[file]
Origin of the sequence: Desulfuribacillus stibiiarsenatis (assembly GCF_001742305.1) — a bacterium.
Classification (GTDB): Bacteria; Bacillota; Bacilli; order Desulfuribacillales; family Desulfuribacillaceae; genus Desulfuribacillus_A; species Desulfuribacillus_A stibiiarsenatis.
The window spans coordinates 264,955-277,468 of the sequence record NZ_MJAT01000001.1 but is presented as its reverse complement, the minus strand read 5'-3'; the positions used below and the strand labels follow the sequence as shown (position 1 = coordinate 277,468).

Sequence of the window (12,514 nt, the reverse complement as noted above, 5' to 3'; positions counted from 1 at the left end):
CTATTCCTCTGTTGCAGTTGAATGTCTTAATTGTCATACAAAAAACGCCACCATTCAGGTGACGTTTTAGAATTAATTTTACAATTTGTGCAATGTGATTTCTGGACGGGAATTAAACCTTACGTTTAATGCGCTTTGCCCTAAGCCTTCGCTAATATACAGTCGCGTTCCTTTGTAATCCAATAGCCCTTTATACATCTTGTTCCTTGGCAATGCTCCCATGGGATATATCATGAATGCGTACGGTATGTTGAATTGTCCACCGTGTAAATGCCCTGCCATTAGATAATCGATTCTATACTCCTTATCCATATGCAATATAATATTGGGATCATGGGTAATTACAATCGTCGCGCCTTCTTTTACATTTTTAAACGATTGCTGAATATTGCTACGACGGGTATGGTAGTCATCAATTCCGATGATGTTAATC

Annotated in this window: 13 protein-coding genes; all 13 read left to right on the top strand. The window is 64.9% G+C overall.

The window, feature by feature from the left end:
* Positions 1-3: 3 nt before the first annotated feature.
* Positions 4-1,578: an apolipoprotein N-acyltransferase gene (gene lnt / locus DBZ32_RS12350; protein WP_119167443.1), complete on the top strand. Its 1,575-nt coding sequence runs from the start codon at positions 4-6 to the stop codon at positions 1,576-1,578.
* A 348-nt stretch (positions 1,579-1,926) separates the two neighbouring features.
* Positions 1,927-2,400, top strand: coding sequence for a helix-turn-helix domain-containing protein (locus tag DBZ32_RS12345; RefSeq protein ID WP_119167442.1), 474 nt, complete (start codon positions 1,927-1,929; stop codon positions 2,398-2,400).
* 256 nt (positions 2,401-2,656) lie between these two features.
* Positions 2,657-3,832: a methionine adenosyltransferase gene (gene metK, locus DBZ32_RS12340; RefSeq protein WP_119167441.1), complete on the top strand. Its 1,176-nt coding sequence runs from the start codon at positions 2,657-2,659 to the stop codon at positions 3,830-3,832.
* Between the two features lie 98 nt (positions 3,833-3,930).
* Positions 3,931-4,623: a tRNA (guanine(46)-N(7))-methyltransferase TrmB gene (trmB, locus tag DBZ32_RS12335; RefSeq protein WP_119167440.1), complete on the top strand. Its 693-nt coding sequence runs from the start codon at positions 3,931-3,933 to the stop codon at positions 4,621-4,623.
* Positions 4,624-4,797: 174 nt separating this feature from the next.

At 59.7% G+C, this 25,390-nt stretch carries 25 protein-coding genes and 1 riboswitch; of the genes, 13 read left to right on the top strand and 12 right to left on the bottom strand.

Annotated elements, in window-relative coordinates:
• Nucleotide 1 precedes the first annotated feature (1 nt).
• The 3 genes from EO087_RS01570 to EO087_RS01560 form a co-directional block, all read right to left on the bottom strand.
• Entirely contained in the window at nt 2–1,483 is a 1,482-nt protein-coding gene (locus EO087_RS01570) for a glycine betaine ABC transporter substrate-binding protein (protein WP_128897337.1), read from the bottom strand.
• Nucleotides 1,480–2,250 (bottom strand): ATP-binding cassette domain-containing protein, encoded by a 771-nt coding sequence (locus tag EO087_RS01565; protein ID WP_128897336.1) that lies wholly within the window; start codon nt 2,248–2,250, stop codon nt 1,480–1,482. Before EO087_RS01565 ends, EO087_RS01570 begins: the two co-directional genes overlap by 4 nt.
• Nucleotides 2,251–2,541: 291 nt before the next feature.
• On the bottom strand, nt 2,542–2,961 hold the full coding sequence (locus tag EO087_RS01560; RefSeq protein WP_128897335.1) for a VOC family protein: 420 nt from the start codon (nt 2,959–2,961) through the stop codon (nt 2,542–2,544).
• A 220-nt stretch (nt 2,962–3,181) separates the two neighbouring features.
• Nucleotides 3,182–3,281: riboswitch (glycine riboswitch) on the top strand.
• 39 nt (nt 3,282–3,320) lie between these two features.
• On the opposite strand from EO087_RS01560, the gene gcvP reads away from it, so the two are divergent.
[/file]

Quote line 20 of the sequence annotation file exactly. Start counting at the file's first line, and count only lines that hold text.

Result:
• The 3 genes from EO087_RS01570 to EO087_RS01560 form a co-directional block, all read right to left on the bottom strand.